The Epidemiology of Migration and HIV/AIDS in South Africa

Mark Lurie, Brown University

Southern Africa has both a rapidly growing HIV epidemic and high levels of population mobility. The common assumption about the role of migration in the spread of HIV is that migrant men become infected while away and return home to infect their rural partners. We measured the prevalence of HIV among migrant and non-migrant men, and their rural partners, in South Africa, and constructed a mathematical model to estimate the relative risk of becoming infected from within, versus from outside, of primary relationships. At this late stage of South Africa's epidemic, the role of migration is more complex than simply returning migrant men infecting their rural partners. Rather, there is evidence for the bi-directionality of HIV transmission within couples.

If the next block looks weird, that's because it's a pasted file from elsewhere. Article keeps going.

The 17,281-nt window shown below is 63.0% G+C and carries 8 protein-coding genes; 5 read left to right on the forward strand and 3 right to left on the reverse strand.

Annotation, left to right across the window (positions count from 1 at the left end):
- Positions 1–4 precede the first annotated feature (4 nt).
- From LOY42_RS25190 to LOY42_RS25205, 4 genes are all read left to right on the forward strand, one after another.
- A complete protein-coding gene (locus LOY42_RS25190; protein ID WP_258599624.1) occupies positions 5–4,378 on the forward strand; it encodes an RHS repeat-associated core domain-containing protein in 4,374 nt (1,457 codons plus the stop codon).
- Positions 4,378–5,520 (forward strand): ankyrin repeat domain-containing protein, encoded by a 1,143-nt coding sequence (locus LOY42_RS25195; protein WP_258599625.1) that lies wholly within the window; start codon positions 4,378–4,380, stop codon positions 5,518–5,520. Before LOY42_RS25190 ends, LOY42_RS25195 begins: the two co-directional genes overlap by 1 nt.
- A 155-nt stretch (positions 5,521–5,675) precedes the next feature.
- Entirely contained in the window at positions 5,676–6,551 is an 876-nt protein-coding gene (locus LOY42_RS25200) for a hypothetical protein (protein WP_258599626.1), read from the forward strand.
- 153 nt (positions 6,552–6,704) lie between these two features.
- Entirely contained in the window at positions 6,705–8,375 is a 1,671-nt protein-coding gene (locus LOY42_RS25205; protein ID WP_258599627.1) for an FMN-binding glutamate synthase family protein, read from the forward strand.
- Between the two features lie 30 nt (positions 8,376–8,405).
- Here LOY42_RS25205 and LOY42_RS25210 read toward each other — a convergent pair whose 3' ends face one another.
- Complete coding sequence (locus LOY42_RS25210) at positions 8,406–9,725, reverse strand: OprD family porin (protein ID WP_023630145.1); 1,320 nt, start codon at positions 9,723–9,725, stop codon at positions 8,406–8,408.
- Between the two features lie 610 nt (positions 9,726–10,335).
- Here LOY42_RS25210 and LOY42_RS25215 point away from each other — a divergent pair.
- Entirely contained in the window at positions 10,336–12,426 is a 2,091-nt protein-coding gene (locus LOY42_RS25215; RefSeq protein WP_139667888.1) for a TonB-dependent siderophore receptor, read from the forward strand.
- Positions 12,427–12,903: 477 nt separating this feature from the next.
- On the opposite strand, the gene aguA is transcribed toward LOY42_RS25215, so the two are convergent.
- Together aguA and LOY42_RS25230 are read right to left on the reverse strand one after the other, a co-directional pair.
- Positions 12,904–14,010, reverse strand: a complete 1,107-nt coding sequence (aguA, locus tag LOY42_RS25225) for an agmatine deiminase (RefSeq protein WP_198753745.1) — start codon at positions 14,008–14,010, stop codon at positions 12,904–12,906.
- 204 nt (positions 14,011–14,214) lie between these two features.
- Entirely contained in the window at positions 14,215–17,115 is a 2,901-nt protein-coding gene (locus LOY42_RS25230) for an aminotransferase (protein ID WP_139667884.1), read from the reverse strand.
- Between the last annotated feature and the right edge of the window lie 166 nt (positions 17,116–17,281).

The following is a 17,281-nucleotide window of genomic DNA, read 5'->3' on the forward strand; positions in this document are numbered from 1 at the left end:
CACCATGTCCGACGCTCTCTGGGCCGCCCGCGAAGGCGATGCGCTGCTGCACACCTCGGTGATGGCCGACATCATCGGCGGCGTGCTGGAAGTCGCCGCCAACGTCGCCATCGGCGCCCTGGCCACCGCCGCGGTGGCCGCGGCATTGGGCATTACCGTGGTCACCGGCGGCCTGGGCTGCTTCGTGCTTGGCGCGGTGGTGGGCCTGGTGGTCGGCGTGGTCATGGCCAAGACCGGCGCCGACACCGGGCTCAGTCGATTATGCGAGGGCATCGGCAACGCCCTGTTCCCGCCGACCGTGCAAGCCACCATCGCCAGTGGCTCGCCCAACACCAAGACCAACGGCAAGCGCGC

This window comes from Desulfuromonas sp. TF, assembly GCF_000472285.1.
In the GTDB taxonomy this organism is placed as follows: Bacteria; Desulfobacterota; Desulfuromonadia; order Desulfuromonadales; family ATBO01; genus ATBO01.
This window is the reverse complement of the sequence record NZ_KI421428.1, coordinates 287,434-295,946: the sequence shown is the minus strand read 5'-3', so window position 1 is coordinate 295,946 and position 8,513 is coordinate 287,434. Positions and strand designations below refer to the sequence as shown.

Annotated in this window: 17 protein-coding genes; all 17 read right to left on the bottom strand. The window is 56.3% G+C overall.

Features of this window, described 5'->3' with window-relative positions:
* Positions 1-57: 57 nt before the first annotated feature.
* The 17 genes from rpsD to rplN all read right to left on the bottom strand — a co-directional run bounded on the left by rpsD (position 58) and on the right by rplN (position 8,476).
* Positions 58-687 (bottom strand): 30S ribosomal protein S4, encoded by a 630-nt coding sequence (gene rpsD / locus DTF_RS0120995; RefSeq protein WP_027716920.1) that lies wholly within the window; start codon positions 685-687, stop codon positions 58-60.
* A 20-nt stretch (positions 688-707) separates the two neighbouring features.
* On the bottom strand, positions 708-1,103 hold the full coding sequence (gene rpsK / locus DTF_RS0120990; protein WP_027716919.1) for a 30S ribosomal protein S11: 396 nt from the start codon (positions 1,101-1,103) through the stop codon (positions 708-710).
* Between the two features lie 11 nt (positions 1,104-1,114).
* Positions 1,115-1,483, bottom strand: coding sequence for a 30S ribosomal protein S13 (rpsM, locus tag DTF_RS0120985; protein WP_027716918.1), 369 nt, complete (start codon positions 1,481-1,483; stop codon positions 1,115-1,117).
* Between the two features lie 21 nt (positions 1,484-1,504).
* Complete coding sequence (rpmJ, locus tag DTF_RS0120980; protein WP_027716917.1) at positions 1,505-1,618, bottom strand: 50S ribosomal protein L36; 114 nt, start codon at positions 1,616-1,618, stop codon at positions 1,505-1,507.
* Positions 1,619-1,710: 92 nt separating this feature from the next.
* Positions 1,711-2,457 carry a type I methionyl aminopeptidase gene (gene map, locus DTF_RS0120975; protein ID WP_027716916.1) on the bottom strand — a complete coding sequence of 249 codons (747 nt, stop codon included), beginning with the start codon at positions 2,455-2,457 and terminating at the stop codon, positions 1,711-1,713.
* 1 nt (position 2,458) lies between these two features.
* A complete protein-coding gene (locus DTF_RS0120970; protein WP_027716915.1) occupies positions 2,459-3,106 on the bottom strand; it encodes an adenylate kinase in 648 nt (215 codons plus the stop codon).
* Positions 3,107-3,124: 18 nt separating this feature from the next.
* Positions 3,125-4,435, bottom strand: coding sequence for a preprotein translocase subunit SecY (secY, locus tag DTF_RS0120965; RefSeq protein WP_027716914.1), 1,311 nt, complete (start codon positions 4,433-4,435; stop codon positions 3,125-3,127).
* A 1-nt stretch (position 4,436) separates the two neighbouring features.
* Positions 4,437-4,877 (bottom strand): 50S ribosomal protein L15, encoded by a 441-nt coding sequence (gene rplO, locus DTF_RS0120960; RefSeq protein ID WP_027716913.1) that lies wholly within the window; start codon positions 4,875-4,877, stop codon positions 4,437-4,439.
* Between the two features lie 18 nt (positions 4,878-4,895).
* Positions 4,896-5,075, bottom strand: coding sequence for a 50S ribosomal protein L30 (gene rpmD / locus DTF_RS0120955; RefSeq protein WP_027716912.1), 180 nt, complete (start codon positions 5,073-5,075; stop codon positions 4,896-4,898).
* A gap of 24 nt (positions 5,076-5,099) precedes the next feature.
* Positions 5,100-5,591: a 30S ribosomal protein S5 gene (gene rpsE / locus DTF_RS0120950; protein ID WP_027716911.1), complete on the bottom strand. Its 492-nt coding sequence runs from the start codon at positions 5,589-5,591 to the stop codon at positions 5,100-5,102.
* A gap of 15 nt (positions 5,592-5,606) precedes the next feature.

Presented in Session 67: Migration, Urbanization, and Health: Contemporary and Historical Perspectives